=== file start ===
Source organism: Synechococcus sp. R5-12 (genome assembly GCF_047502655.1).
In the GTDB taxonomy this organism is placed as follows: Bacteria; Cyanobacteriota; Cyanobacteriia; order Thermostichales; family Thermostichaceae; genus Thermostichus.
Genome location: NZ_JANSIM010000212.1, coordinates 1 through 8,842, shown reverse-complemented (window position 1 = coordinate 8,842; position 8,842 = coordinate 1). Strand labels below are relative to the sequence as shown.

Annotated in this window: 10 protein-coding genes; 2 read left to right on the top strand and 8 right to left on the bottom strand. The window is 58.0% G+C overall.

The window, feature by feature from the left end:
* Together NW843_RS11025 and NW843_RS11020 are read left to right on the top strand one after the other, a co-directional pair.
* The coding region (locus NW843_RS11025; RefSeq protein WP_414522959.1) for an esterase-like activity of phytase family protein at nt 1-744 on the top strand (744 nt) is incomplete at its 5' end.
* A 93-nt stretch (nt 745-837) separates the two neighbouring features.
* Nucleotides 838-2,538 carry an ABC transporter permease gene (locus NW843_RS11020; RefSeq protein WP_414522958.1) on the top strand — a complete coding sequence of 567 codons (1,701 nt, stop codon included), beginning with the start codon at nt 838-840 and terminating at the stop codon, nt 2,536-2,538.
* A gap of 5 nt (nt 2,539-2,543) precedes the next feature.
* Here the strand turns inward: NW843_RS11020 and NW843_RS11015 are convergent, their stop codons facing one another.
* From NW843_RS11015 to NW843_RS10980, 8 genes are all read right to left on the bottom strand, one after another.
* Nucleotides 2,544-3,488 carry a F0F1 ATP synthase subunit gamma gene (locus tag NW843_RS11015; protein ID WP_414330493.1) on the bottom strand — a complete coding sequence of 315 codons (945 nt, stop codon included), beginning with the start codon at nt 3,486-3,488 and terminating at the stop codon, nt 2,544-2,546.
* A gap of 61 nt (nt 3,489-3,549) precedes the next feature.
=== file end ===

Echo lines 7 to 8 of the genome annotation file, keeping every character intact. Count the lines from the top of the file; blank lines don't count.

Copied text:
* The coding region (locus NW843_RS11025; RefSeq protein WP_414522959.1) for an esterase-like activity of phytase family protein at nt 1-744 on the top strand (744 nt) is incomplete at its 5' end.
* A 93-nt stretch (nt 745-837) separates the two neighbouring features.